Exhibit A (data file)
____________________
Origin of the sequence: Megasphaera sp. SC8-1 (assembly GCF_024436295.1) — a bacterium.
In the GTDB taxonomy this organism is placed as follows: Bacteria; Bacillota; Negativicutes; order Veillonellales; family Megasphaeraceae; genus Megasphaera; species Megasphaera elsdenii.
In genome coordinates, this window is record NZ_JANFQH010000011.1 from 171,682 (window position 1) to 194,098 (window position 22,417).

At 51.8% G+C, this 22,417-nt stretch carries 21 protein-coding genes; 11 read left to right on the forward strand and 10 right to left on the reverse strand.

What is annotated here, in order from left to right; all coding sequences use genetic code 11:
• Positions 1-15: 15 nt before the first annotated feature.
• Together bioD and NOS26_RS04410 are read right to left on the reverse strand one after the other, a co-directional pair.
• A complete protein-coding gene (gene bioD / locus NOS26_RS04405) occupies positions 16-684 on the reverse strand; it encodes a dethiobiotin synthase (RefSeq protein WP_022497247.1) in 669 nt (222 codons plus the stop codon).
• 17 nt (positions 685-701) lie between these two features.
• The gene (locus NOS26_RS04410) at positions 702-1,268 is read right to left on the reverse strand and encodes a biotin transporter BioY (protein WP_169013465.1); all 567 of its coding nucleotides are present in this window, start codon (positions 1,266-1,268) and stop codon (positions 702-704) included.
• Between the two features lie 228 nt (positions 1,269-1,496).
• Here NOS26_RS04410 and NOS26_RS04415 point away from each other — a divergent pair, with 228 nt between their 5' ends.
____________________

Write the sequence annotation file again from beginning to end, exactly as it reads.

Origin of the sequence: Megasphaera sp. SC8-1 (assembly GCF_024436295.1) — a bacterium.
In the GTDB taxonomy this organism is placed as follows: Bacteria; Bacillota; Negativicutes; order Veillonellales; family Megasphaeraceae; genus Megasphaera; species Megasphaera elsdenii.
In genome coordinates, this window is record NZ_JANFQH010000011.1 from 171,682 (window position 1) to 194,098 (window position 22,417).

At 51.8% G+C, this 22,417-nt stretch carries 21 protein-coding genes; 11 read left to right on the forward strand and 10 right to left on the reverse strand.

What is annotated here, in order from left to right; all coding sequences use genetic code 11:
• Positions 1-15: 15 nt before the first annotated feature.
• Together bioD and NOS26_RS04410 are read right to left on the reverse strand one after the other, a co-directional pair.
• A complete protein-coding gene (gene bioD / locus NOS26_RS04405) occupies positions 16-684 on the reverse strand; it encodes a dethiobiotin synthase (RefSeq protein WP_022497247.1) in 669 nt (222 codons plus the stop codon).
• 17 nt (positions 685-701) lie between these two features.
• The gene (locus NOS26_RS04410) at positions 702-1,268 is read right to left on the reverse strand and encodes a biotin transporter BioY (protein WP_169013465.1); all 567 of its coding nucleotides are present in this window, start codon (positions 1,266-1,268) and stop codon (positions 702-704) included.
• Between the two features lie 228 nt (positions 1,269-1,496).
• Here NOS26_RS04410 and NOS26_RS04415 point away from each other — a divergent pair, with 228 nt between their 5' ends.